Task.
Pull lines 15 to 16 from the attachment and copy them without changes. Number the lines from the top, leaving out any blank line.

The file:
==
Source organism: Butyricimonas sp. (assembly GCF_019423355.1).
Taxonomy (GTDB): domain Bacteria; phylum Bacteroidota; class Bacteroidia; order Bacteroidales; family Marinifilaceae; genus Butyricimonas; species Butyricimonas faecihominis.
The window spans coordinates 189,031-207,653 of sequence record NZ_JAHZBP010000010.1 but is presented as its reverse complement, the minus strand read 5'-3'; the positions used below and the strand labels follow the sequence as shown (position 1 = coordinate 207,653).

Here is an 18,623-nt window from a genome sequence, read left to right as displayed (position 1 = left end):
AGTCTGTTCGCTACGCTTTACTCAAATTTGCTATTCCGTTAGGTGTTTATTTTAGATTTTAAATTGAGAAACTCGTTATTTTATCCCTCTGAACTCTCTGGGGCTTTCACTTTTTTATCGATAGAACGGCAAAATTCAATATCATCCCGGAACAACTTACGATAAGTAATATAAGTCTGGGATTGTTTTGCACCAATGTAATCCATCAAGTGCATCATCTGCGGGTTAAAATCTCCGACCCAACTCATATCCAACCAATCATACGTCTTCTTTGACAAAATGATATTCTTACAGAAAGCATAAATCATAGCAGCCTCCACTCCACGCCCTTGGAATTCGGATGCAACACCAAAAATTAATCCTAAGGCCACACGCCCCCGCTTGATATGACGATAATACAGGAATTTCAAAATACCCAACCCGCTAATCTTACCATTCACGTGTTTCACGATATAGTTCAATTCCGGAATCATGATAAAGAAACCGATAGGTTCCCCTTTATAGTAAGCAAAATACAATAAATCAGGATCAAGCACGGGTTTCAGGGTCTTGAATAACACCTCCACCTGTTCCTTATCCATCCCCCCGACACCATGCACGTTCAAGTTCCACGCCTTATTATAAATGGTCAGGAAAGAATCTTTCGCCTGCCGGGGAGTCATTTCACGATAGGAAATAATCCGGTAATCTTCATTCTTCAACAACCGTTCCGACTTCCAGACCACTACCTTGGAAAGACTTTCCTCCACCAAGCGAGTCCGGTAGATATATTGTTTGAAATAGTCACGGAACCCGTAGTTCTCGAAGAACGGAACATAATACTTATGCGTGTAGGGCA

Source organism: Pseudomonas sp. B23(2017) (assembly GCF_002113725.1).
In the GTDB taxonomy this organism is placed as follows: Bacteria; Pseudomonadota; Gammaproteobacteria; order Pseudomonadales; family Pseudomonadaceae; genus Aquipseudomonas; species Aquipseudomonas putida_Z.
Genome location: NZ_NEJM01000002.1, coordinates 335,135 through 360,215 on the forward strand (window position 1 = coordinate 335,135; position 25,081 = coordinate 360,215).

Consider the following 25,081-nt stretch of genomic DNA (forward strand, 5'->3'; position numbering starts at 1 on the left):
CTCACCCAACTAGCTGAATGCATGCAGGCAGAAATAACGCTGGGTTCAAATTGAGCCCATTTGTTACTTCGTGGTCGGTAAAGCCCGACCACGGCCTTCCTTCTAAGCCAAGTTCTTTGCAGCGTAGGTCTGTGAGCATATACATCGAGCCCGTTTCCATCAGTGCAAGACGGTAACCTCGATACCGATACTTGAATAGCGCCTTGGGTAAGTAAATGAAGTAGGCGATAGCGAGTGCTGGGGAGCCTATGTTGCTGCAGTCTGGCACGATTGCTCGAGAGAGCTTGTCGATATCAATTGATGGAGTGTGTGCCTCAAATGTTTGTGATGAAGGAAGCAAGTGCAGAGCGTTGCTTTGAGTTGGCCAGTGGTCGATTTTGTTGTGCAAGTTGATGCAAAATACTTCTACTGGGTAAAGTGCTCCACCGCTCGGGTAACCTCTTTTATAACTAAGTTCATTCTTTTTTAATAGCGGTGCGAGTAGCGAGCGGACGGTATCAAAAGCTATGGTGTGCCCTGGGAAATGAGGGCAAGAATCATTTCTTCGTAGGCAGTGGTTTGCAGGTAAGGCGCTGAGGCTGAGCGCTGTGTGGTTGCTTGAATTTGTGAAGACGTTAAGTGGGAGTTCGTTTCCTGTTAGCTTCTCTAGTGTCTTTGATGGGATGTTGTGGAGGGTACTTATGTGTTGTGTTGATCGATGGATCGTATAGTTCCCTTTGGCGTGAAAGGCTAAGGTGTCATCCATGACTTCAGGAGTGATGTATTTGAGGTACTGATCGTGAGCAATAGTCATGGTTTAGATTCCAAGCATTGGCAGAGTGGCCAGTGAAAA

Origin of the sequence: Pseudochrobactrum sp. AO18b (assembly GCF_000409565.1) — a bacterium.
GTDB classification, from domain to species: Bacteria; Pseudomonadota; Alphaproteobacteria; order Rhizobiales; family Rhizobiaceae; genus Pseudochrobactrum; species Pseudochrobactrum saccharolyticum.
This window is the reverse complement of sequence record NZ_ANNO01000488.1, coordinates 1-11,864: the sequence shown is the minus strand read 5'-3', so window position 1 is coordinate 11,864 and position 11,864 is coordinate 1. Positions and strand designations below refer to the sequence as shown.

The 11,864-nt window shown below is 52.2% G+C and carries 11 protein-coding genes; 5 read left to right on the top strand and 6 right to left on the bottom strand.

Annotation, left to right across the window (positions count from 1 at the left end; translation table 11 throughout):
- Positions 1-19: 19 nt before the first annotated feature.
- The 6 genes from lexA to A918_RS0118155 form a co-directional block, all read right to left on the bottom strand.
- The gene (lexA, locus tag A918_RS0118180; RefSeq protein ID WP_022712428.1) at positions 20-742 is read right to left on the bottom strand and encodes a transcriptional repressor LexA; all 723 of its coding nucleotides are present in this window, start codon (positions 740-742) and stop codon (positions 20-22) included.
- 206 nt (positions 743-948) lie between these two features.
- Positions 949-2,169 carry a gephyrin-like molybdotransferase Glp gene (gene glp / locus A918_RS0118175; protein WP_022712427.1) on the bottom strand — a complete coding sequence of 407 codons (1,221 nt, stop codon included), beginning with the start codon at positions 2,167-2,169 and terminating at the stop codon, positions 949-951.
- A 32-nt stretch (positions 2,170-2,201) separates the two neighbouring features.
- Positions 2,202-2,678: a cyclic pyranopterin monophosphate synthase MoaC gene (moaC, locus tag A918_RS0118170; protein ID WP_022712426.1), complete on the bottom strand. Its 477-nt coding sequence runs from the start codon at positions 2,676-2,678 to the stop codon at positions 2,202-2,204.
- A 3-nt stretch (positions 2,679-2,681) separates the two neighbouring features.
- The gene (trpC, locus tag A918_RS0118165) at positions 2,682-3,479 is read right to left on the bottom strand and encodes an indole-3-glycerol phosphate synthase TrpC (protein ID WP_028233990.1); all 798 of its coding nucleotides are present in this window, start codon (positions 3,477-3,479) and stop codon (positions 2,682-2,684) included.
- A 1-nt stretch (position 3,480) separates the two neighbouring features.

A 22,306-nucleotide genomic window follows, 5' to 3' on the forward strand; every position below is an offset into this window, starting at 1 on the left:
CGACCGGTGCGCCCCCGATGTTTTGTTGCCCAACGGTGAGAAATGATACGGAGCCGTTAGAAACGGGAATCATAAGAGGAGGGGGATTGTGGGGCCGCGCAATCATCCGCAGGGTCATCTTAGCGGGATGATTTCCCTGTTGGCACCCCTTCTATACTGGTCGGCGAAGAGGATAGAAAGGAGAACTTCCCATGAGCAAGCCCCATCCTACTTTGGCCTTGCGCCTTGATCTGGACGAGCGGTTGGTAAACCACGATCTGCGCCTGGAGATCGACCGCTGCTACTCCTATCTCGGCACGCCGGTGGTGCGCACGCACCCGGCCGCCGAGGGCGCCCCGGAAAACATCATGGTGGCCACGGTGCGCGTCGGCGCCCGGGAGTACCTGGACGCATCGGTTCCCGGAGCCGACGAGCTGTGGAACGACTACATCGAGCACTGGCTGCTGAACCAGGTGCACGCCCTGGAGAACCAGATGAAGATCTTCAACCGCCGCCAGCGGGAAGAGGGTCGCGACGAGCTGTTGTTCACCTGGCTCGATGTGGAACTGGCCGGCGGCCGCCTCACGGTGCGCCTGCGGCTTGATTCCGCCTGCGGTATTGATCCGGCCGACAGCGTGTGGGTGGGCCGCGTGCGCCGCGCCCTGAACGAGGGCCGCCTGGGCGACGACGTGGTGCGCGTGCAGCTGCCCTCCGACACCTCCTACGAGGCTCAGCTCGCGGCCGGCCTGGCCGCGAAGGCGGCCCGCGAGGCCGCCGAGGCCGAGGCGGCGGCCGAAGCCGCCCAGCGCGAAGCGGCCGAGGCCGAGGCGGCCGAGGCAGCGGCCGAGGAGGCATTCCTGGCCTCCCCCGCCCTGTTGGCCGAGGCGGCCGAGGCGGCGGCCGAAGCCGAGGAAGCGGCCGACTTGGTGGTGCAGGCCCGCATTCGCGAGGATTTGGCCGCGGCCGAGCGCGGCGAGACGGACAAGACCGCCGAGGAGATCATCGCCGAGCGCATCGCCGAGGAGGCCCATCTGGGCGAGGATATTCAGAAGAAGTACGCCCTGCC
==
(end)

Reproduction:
Annotation, left to right across the window (positions count from 1 at the left end; translation table 11 throughout):
- Positions 1-19: 19 nt before the first annotated feature.